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A poorly recorded video starts. The door of the interrogation room opens. Behind table a young prisoner in chains and dressed in orange sits waiting. Two men and a woman enter the cell:

Man 1: How’s your English?
Omar Khadr: Good.
Man 1: It is good, eh?
Omar Khadr: Yeah
Man 1: Look the reason we’re down here, we’re wanted to talk to you for a couple of days
Omar Khadr: OK
Man 1: Talk to you about a bunch of things.
Omar Khadr: No problem
Man 1: You’re good with that?
Omar Khadr: Yes.
Man 1: So I guess we’re the first Canadians you’ve seen in a while?
Omar Khad: Canadians?
Man 1: Yeah
Omar Khadr: Finally! (laughs)

These are the first words spoken between Omar Khadr and the team from the Canadian Security Intelligence Service (CSIS) that has come to interrogate him. The atmosphere appears relaxed and Omar clearly seems to hope and believe this visit will yield positive results [for him]. He even appears confident - and why not? They treat him like a human being. They call him by his name, they offer him a sandwich. «A Subway or do you like McDonalds? Whichever one you want. A Coke?» The youngster gladly accepts, almost incredulous at this happy turn of events. Things are off to a good start.

It won't stay that way. Omar, barely 16 years old, had already been subjected to an array of American «enhanced interrogation» techniques. Having spent the last five months in Guantánamo, he would quickly break under psychological pressure from the Canadian agents. Indeed, by the second day he had already fallen into a state of profound psychological regression.

This interrogation lasted four days between February 13th and 16th, 2003, at a US maximum security facility in Guant‡namo Bay, Cuba. The entire encounter was recorded. In May, 2008, the Canadian Supreme Court ordered the Canadian government to turn over to Omar Khadr's lawyers thousands of pages of documents related to the case. This was how seven hours of videotape entered the public domain.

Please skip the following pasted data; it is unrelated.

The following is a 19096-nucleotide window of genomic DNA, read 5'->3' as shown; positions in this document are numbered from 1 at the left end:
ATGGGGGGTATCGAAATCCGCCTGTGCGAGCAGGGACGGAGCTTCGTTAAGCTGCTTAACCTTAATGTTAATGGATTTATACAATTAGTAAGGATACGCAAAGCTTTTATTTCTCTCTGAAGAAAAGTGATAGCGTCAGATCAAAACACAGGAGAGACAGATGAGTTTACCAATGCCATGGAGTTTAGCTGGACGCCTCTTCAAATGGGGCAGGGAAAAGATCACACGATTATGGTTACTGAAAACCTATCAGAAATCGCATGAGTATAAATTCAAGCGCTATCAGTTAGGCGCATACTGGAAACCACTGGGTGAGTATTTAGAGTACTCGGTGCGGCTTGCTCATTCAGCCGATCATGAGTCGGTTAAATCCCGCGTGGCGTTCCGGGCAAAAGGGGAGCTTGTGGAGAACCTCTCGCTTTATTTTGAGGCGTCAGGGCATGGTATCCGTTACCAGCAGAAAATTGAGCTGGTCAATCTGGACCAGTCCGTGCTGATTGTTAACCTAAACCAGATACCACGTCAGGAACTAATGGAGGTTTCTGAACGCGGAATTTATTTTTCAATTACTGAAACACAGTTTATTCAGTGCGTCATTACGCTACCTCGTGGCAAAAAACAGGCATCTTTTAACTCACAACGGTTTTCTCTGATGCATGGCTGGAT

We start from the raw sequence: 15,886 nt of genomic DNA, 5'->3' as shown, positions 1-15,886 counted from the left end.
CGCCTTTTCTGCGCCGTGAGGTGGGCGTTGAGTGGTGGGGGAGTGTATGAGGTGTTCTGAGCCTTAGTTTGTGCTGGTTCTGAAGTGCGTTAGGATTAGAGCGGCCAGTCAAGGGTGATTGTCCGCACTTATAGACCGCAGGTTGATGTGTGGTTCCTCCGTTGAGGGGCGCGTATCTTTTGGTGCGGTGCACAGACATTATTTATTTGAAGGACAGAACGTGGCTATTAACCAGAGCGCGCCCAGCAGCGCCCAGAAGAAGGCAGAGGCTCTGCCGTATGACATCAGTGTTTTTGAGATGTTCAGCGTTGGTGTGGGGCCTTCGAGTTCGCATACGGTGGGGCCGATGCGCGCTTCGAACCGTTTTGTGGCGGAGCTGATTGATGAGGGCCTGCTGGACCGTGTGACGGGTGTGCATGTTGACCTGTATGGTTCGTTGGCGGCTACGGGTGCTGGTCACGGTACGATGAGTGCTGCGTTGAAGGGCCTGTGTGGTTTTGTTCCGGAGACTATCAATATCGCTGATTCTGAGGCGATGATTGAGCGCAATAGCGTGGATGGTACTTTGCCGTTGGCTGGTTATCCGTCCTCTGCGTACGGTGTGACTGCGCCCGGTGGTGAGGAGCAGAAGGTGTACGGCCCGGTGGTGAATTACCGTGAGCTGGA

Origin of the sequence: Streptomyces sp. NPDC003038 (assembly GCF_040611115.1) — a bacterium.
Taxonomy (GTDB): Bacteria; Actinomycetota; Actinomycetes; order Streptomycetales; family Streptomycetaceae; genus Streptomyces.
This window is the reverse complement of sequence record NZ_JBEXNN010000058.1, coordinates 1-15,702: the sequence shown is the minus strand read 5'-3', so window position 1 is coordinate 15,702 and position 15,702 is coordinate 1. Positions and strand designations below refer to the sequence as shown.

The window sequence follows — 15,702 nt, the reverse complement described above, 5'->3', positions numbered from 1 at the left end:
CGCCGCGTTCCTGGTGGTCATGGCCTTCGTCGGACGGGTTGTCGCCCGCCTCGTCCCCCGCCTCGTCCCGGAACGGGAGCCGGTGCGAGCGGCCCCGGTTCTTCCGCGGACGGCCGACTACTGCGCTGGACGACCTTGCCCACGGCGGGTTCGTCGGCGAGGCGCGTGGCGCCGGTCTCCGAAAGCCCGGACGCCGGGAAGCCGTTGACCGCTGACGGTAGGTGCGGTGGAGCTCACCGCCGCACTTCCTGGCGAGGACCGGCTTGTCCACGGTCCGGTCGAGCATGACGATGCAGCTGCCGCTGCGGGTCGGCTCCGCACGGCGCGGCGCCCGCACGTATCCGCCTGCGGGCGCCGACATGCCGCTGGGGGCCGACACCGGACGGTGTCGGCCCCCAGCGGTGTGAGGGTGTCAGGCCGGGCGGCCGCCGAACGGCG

Prior to turning over the video the CSIS invoked claims of «national security» to erase significant portions of the audio track. Nonetheless, the dialogue that remains and the events it reveals are riveting and dramatic.

Taking this unique document as the backbone of the documentary, the interrogation then is examined by a panel of experts including a Toronto psychiatrist who specializes in treating the victims of torture, and the US military defense lawyer representing Omar Khadr. There are also interviews with released Guantánamo prisoners who knew Omar well, and with an ex-torturer from the US detention facility at Bagram Air Base, Afghanistan.

The government of the United States accuses Omar Khadr of killing a US special forces soldier during an assault in July, 2002, in Afghanistan. Omar was then fifteen years old. As of this writing, May, 2010, he remains incarcerated awaiting trial before a military commission. He is to be the first child soldier ever charged with war crimes.

Each of the four days of interrogation possesses its own particular qualities but taken together, the chronology gives the story a structure that unfolds in four chapters.

   Day 1 - Hope.
   Day 2 - Fallout.
   Day 3 - Blackmail.
   Day 4 - Failure.

On the final day when the Canadian agents are just about to leave we hear the last words exchanged:

Mr Kadhr: I want to call my grandparents
Man 1: Well, I can’t arrrange that.
Mr Kadhr: You ain’t doing anything for me.
Man 1: We can’t do anything for you ?!
Mr Kadhr: You didn’t do anything for me...
Man 1: We can’t do anything to you.
Man 2: We can’t do anything do you, only you can help yourself.

He gets up and put the A/C on.

Certainly, there are no artistic considerations from the original low quality video made by government agents in a prison cell. It has been our goal as filmmakers to take this same material and recontextualize it into a work of cinematic importance.

Omar Ahmed Khadr

Canadian citizen. Born in Toronto on September 19, 1986 he was fifteen years old when he was taken prisoner by U.S. forces in Afghanistan on July 2002. Captured in battle and severely wounded he was taken to Bagram Air Force base where he was interrogated and tortured. On October 2002, he was sent to the U.S. military prison in Guantánamo Bay, Cuba. The U.S. government accuses Omar Khadr of having killed an American soldier and intends to try him as a war criminal. Omar is the last citizen of a western power being held in Guantánamo. The Canadian conservative government has refused to request his repatriation.